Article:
Author: R. L. Prendergast
Publisher: Dekko Publishing
Genre: Historical Fiction
Source: A copy was supplied by the author for review. This does not influence this reviewer's opinion nor this review.
What started as a grim look at the dirty thirties in Dinner With Lisa, became a heart wrenching but humorous and insightful look at the plight of many but one man and his family in particular during the depression era of the 1930s. Widower Joseph Gaston and his four young children have travelled by train from Ontario to the town of Philibuster Alberta searching for work and a new life. Joseph arrives to see the situation is rather bleak in Philibuster but he has a job to go to, or so he thinks. When the job falls through, Joseph feels the burden of keeping food on the table and a roof over the heads of his young family. He is in the same boat as several men in the town...in the country. Try as he might, the burden becomes heavier and heavier until he feels he will snap. But his brother won't let him down. He shows Joseph another side to living during the bleak economic times....but does it help or hinder?
Prendergast paints a bleak picture of the economic depression of the 1930s with detail so vivid the reader has an image of the town and its residents perfectly etched in their minds. The characters are flawed, charming or ruthless, secretive, underhanded, loyal or inhumane, depending on the individual. My heart ached for the plight of many during this time and I cheered Joseph on as he championed the cause of the underdog, at times risking his own well-being. Joseph must fight more battles than one can surmise early in the story and, really, he does have a rather large share of bad fortune but it helps to mold him into the man he is at the end of the book. Dinner With Lisa is about trials and transitions and hope. Prendergast tells it well.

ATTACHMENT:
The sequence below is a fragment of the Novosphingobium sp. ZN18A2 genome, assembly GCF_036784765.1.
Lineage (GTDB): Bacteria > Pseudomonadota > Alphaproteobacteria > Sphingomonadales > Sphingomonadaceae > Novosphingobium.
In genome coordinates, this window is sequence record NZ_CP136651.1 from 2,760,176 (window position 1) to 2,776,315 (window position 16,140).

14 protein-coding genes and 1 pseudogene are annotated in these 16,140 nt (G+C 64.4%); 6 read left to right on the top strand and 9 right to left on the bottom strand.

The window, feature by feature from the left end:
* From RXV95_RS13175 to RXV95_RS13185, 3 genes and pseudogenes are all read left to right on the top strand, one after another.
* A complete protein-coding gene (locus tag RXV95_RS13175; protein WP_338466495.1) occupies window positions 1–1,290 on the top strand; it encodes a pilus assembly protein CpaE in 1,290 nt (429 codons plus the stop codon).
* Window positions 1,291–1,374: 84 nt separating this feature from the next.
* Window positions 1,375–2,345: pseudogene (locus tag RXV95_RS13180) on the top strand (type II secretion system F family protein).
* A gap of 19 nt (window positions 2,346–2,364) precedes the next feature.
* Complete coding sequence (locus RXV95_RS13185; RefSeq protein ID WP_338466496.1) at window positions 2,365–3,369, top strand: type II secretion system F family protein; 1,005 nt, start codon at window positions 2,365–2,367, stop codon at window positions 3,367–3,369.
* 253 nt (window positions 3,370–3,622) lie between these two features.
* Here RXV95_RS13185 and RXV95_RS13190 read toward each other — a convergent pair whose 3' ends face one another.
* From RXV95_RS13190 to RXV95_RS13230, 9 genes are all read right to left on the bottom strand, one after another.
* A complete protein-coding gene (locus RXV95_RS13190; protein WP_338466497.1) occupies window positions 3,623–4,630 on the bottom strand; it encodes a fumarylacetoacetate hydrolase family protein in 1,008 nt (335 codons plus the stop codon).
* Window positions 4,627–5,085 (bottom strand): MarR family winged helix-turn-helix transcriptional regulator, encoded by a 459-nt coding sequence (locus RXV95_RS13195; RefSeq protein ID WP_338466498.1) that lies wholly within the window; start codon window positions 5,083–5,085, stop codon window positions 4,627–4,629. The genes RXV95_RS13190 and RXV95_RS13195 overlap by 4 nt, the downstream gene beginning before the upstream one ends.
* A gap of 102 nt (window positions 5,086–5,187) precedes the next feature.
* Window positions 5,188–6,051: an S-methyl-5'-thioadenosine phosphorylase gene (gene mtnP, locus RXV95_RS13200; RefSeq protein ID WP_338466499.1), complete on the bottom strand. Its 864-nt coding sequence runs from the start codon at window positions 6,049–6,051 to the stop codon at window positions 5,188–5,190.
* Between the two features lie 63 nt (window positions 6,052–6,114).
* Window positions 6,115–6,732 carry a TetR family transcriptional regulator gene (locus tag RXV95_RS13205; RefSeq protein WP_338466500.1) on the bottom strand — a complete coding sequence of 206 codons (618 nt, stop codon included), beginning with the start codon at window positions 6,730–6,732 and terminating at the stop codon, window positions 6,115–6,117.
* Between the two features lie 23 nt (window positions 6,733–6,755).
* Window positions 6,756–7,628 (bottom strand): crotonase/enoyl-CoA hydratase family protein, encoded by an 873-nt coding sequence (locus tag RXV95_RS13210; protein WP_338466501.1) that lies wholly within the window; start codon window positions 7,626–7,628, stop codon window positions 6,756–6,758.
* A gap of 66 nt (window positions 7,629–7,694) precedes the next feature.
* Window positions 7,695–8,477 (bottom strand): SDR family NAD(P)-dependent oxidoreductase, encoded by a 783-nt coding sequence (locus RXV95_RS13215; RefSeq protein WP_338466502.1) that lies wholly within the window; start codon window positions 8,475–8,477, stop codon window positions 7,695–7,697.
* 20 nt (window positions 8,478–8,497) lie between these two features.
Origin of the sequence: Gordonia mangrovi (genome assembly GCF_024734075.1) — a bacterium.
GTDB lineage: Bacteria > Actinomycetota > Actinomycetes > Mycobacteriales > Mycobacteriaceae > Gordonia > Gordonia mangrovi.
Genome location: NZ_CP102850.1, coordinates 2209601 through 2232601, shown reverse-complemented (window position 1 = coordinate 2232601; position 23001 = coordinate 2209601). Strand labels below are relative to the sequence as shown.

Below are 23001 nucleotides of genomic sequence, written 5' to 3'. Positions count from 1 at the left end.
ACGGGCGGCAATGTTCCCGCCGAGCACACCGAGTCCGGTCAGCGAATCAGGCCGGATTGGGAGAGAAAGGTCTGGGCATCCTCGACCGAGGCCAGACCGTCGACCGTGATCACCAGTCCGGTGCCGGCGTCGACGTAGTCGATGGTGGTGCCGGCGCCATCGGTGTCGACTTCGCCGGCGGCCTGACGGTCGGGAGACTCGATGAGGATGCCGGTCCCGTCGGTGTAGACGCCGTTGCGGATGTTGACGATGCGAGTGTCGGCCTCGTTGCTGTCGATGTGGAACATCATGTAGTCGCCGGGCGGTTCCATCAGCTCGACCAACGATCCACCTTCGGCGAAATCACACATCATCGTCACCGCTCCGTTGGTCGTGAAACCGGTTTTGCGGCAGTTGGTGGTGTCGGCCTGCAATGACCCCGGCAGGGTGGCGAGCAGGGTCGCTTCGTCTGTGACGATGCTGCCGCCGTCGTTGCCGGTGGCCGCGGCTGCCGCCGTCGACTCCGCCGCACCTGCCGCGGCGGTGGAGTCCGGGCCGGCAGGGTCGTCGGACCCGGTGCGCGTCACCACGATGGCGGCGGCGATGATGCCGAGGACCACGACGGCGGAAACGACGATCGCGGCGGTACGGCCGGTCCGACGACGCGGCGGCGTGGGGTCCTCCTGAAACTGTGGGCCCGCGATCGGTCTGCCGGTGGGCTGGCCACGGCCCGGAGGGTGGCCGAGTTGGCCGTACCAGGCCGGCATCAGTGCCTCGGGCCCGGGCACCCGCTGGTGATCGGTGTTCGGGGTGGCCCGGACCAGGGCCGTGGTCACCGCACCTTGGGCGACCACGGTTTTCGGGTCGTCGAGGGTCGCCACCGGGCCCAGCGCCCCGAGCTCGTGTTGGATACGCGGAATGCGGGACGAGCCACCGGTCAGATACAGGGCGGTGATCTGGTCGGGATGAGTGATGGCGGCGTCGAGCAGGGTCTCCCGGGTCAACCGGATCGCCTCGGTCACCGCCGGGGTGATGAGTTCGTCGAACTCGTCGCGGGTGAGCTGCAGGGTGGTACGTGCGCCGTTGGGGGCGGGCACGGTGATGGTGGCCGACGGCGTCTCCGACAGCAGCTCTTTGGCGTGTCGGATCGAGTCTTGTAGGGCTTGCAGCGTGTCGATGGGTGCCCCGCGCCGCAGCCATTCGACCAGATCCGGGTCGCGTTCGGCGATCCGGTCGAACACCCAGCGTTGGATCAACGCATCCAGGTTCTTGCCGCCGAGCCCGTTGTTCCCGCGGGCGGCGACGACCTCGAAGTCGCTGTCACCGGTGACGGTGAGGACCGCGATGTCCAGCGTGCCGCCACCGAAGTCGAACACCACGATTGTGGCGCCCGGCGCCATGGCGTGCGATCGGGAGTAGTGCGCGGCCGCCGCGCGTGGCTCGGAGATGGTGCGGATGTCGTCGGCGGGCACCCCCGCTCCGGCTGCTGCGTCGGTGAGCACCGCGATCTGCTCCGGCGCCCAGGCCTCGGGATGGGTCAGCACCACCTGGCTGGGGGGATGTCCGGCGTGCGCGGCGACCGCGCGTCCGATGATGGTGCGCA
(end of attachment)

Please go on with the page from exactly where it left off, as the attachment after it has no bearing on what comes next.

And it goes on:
Meet the Author: "R. L. (Rod) Prendergast was the entrepreneurial kid you saw on your neighbourhood street selling lemonade on a hot summer's day. Recognizing young Rod's preoccupation with money, his mother bribed him to read with an offer of 25 cents per book-and instilled in him a lifelong love of reading. Although he continued down the path of industry-he started and sold his first business before completing his Bachelor of Commerce-he continued to read voraciously. After a number of years working in sales, marketing and management for several companies he spent a year's sabbatical surfing and reading in New Zealand and, free of business pressures, he began to write. Those first words became the backbone of The Impact of a Single Event-which was long listed for the Independent Publishers Book Award for literary fiction, and which became a national bestseller in Canada. Spurred on by the success of his first novel, he took another sabbatical and wrote Dinner with Lisa. He is currently working on his next book."